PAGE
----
Obtaining preliminary data is essential to the success of early-stage clinical studies, and is the cornerstone for receiving federal or foundation support for larger scale studies. Last year, the Altman Clinical and Translational Research Institute (ACTRI) implemented a Vouchers Program to enable researchers to gather preliminary results for grant submissions. These vouchers provide support for research services for in-kind services only, including those related to the ACTRI clinic, laboratory, biostatistics and bioinformatics, and the Center for Computational Biology and Bioinformatics (CCBB). Vouchers range from $500 to $10,000, depending on category and type of service.
Since we created the ACTRI Vouchers Program, we have continued to expand and improve it. The addition of CCBB vouchers is one of our newest categories. The vouchers can be used for systems biology and genomics “brainstorming”, project planning and consultation or data analysis services such as RNA-sequencing, ChIP-sequencing, DNA-sequencing, microbiome, network analysis, and data mining. In the first few months of the program, we have supported seven projects, with many more in the planning stages. Examples of CCBB voucher support on projects include providing network analysis on a neuropsychiatric disorders study; biomarker identification on a bipolar disorder clinical trial; gene expression and pathway analysis on an osteoarthritis project; and epigenetic regulation of gene expression in a hypoxia and heat stress study. We welcome additional requests for CCBB Vouchers through the ACTRI.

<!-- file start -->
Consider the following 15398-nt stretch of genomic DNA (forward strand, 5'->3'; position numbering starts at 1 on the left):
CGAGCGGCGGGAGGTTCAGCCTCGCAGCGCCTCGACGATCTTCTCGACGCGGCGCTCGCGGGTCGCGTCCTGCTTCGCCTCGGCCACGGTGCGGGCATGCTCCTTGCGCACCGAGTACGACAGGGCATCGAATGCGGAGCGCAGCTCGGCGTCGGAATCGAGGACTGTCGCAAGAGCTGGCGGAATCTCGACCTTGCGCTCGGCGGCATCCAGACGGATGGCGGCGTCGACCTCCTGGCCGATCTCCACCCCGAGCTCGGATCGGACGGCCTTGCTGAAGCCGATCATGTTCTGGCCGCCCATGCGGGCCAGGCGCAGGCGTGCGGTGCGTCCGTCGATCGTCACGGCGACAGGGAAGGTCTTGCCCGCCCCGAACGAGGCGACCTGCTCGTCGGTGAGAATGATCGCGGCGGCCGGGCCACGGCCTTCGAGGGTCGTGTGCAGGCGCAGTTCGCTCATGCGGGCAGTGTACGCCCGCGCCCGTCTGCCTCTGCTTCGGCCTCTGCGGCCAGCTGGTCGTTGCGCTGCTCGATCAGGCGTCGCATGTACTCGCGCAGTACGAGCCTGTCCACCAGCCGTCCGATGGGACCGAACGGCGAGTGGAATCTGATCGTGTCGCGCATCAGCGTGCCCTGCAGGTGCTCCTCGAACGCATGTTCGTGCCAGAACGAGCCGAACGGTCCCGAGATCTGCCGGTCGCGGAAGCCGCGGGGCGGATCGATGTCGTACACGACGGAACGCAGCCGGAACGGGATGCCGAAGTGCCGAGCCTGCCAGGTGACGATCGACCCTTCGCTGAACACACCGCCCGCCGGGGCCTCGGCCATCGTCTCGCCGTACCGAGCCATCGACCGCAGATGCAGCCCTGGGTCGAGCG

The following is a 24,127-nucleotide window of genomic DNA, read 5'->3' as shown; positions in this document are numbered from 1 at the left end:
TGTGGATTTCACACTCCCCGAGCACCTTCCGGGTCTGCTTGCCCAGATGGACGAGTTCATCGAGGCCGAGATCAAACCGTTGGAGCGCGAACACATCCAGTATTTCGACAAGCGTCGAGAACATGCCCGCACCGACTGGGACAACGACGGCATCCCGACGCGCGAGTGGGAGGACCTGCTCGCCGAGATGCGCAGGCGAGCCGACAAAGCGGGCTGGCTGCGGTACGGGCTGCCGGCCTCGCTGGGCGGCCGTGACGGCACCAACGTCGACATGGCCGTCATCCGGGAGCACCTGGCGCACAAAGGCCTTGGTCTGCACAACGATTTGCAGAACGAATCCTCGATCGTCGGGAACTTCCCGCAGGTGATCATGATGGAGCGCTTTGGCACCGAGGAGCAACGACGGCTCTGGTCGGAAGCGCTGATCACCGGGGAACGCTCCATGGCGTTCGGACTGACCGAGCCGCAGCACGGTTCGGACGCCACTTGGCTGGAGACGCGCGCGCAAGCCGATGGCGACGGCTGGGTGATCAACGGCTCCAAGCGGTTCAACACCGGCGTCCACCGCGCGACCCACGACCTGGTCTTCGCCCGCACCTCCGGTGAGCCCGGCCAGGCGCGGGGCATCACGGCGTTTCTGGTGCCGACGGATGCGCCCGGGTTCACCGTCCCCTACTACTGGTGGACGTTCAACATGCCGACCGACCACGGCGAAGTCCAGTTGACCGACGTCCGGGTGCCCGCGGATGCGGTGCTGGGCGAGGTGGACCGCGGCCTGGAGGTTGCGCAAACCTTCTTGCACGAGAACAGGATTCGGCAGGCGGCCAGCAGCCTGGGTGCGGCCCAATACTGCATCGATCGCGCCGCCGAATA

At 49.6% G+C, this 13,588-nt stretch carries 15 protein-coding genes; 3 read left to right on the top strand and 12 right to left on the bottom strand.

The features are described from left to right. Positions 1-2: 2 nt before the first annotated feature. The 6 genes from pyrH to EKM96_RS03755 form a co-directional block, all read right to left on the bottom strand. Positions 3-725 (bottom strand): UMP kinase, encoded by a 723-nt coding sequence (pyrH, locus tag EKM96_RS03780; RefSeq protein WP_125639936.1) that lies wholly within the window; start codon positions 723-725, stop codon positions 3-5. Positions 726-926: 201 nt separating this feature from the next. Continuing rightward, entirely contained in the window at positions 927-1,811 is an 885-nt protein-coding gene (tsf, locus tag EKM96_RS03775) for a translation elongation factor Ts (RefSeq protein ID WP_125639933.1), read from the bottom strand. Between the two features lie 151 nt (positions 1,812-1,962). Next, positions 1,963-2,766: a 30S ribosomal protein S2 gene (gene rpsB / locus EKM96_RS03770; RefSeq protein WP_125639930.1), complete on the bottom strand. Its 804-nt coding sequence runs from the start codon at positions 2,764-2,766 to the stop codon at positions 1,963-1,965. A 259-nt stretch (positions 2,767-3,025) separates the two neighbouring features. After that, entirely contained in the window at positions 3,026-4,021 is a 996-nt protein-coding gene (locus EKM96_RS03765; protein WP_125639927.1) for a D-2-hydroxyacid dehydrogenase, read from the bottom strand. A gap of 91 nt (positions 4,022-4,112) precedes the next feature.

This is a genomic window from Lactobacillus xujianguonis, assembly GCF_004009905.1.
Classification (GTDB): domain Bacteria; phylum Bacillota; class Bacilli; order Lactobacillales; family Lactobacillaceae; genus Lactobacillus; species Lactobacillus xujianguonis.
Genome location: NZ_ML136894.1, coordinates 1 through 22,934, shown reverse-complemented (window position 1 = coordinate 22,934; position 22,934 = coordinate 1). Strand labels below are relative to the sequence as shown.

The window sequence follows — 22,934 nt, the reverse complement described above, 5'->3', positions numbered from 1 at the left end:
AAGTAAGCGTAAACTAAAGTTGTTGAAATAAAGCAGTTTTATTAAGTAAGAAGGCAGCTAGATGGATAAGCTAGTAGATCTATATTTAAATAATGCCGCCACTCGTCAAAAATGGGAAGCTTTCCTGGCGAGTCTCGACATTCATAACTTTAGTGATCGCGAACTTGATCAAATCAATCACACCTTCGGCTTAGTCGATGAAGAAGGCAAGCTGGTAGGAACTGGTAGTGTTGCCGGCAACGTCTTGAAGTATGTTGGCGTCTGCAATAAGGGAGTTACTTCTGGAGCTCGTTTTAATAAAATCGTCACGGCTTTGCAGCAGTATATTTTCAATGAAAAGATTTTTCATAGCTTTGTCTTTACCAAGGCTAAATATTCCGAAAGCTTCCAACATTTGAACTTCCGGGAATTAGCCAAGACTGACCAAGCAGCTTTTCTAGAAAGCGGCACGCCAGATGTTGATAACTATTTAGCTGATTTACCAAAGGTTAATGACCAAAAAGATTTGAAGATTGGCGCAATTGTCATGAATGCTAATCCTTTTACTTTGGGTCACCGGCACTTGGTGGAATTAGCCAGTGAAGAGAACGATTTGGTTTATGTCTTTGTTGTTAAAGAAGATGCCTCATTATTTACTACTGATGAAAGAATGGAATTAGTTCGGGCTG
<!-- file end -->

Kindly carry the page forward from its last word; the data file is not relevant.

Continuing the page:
More recently, we have provided an allowance for ACTRI Vouchers to supplement two types of NIH-supported studies for clinical services only. First, we can now provide vouchers to supplement an NIH-funded clinical research project for clinical services. In addition, vouchers can now be used to expand an existing NIH-funded project to collect new data not in the original Specific Aims that will be used for renewal or new grants. Vouchers can be used for ACTRI Clinic services ranging from nursing, clinical coordinator and ultrasound to project management and investigational drug compounding. Clinic staff can provide expert guidance to Principal Investigators in pre-launch and post-launch trial activities such as subject recruitment, scientific reviews, and regulatory tracking, as well as services including sample collection and processing, infusion, and DEXA scans. Some of the clinic projects we have supported through the ACTRI Vouchers Program include serial blood draws and ultrasound for flow-mediated dilation.
One of the ways we carry out our mission to translate scientific discoveries into improved health is by supporting researchers through innovative programs, including Vouchers. We invite you to find out more about
ACTRI vouchers, eligibility requirements, and IRB/IACUC guidelines by visiting our Vouchers web page or by contacting ACTRI Clinic Director
Mark S. Wallace, MD or Clinic Nurse Manager
Maeve Taaffe, RN.
Researchers interested in applying for ACTRI Vouchers should submit a
CTRI Service Request Form.
Gary S. Firestein, MD, Director of CTRI
Distinguished Professor of Medicine
Dean and Associate Vice Chancellor of Translational Medicine
Phone: (858) 822-3824